WASHINGTON — United Airlines said Tuesday that it is ordering 200 Boeing Max jets and 70 Airbus planes so it can replace some of its aging planes and grow after the pandemic eases.
At list prices, the deal would be worth more than $30 billion, although airlines routinely get deep discounts, sometimes more than half, according to analysts. United declined to disclose terms.
It is one of the largest orders ever for commercial planes and underscores that airlines see a recovery underway and expect to return to the profitability they enjoyed before the pandemic crushed air travel more than a year ago.
It is also, of course, a major boost for the world’s two main aircraft makers, especially Boeing. The Chicago-based company saw orders plummet after Max jets were grounded following two deadly crashes. The pandemic has hurt sales too.
Boeing “needs to play a bit of catch-up," and so it likely gave United a steep discount, said George Dimitroff, analyst with Ascend by Cirium.
“From here forward, pricing will get firmer," Dimitroff said. "I think that United is probably taking advantage of the last of the good pricing.”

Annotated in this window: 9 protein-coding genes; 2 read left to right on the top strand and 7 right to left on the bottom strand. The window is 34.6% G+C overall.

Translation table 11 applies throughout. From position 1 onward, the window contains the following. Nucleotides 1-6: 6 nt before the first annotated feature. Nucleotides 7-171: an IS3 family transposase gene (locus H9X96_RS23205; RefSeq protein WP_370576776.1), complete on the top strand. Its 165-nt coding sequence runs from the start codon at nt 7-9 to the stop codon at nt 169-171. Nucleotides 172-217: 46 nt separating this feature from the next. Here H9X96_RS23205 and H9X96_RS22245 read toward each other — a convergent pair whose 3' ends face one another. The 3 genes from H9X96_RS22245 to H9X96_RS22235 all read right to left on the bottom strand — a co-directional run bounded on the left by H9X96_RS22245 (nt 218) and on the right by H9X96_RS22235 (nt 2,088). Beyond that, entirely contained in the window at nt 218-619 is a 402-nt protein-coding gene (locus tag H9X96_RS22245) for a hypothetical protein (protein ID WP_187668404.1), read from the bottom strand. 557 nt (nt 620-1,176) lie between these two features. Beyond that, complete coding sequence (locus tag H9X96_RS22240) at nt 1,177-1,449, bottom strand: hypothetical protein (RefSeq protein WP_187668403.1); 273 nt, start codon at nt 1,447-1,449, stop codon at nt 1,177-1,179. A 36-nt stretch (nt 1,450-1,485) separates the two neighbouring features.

United claims the orders will create 25,000 jobs over several years, although executives did not describe how they arrived at that figure. The airline has about 68,000 employees now.
United said it ordered 50 Max 8 jets, 150 slightly larger Max 10s, and 70 Airbus A321neos, which are larger still and usually seat 220 passengers in economy and premium.
The larger Airbus planes will be particularly valuable in San Francisco and Newark, New Jersey, where limited runways prevent United from adding many more flights, said Andrew Nocella, United's chief commercial officer.
About 300 of the planes will replace jets that United plans to retire by 2026, including most of its Boeing 757s, while 200 will be used for growth, Nocella said.
Although the planes in the new order are all narrow, single-aisle jets designed for domestic flying, United also has pending orders for so-called widebody planes used on international routes, and Nocella predicted that 2022 will be a record year for U.S.-Europe travel.
U.S. air travel has been slowly recovering since April 2020, when it dove below 100,000 people a day — a 1950s level of flying. The Transportation Security Administration screened nearly 2.2 million people on Sunday, the highest number in 15 months but still 18% below the comparable Sunday in June 2019.